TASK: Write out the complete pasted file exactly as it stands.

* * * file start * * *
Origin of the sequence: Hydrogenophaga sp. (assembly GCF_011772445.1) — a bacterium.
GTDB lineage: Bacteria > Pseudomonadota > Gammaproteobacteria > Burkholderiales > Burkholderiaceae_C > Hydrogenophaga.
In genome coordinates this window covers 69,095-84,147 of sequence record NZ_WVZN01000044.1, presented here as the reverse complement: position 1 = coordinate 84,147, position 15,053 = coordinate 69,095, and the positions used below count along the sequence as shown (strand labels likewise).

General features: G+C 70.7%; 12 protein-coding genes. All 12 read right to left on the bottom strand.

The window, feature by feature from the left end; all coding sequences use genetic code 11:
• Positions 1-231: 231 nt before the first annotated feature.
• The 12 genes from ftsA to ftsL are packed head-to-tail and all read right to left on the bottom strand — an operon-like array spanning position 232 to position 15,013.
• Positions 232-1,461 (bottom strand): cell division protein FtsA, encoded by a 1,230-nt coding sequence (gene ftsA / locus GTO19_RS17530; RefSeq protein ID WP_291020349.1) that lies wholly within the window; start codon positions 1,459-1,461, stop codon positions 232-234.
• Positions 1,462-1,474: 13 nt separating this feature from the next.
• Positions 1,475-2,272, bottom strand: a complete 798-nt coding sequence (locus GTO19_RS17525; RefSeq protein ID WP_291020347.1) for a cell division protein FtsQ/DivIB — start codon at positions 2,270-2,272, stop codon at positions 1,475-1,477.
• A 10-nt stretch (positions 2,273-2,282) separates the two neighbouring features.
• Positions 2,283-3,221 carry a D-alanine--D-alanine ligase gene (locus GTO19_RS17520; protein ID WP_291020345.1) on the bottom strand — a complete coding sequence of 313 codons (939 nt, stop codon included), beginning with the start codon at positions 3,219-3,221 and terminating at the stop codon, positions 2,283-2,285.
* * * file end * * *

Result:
Origin of the sequence: Hydrogenophaga sp. (assembly GCF_011772445.1) — a bacterium.
GTDB lineage: Bacteria > Pseudomonadota > Gammaproteobacteria > Burkholderiales > Burkholderiaceae_C > Hydrogenophaga.
In genome coordinates this window covers 69,095-84,147 of sequence record NZ_WVZN01000044.1, presented here as the reverse complement: position 1 = coordinate 84,147, position 15,053 = coordinate 69,095, and the positions used below count along the sequence as shown (strand labels likewise).

General features: G+C 70.7%; 12 protein-coding genes. All 12 read right to left on the bottom strand.

The window, feature by feature from the left end; all coding sequences use genetic code 11:
• Positions 1-231: 231 nt before the first annotated feature.
• The 12 genes from ftsA to ftsL are packed head-to-tail and all read right to left on the bottom strand — an operon-like array spanning position 232 to position 15,013.
• Positions 232-1,461 (bottom strand): cell division protein FtsA, encoded by a 1,230-nt coding sequence (gene ftsA / locus GTO19_RS17530; RefSeq protein ID WP_291020349.1) that lies wholly within the window; start codon positions 1,459-1,461, stop codon positions 232-234.
• Positions 1,462-1,474: 13 nt separating this feature from the next.
• Positions 1,475-2,272, bottom strand: a complete 798-nt coding sequence (locus GTO19_RS17525; RefSeq protein ID WP_291020347.1) for a cell division protein FtsQ/DivIB — start codon at positions 2,270-2,272, stop codon at positions 1,475-1,477.
• A 10-nt stretch (positions 2,273-2,282) separates the two neighbouring features.
• Positions 2,283-3,221 carry a D-alanine--D-alanine ligase gene (locus GTO19_RS17520; protein ID WP_291020345.1) on the bottom strand — a complete coding sequence of 313 codons (939 nt, stop codon included), beginning with the start codon at positions 3,219-3,221 and terminating at the stop codon, positions 2,283-2,285.